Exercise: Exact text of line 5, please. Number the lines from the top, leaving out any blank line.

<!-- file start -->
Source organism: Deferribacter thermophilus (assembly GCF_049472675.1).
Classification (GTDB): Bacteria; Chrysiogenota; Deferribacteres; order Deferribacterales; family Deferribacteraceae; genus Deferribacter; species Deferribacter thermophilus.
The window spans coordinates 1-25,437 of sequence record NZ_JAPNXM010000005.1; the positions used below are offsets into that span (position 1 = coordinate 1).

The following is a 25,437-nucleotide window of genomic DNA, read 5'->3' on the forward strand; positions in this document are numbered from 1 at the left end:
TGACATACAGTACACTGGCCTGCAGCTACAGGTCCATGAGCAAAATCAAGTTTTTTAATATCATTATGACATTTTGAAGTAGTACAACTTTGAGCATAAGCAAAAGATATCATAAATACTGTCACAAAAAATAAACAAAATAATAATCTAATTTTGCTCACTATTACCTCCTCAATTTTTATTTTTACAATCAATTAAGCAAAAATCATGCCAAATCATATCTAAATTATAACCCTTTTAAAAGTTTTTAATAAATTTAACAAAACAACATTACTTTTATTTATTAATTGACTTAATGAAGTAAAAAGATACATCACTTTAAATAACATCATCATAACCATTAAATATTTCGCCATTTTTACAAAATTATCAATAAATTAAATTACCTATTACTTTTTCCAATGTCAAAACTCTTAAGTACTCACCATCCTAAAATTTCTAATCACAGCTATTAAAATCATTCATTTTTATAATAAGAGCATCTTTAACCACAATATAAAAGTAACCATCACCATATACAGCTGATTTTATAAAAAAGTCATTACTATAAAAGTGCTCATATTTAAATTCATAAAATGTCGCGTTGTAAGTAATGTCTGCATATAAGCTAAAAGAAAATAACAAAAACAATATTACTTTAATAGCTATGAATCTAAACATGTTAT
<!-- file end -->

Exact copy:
TGACATACAGTACACTGGCCTGCAGCTACAGGTCCATGAGCAAAATCAAGTTTTTTAATATCATTATGACATTTTGAAGTAGTACAACTTTGAGCATAAGCAAAAGATATCATAAATACTGTCACAAAAAATAAACAAAATAATAATCTAATTTTGCTCACTATTACCTCCTCAATTTTTATTTTTACAATCAATTAAGCAAAAATCATGCCAAATCATATCTAAATTATAACCCTTTTAAAAGTTTTTAATAAATTTAACAAAACAACATTACTTTTATTTATTAATTGACTTAATGAAGTAAAAAGATACATCACTTTAAATAACATCATCATAACCATTAAATATTTCGCCATTTTTACAAAATTATCAATAAATTAAATTACCTATTACTTTTTCCAATGTCAAAACTCTTAAGTACTCACCATCCTAAAATTTCTAATCACAGCTATTAAAATCATTCATTTTTATAATAAGAGCATCTTTAACCACAATATAAAAGTAACCATCACCATATACAGCTGATTTTATAAAAAAGTCATTACTATAAAAGTGCTCATATTTAAATTCATAAAATGTCGCGTTGTAAGTAATGTCTGCATATAAGCTAAAAGAAAATAACAAAAACAATATTACTTTAATAGCTATGAATCTAAACATGTTAT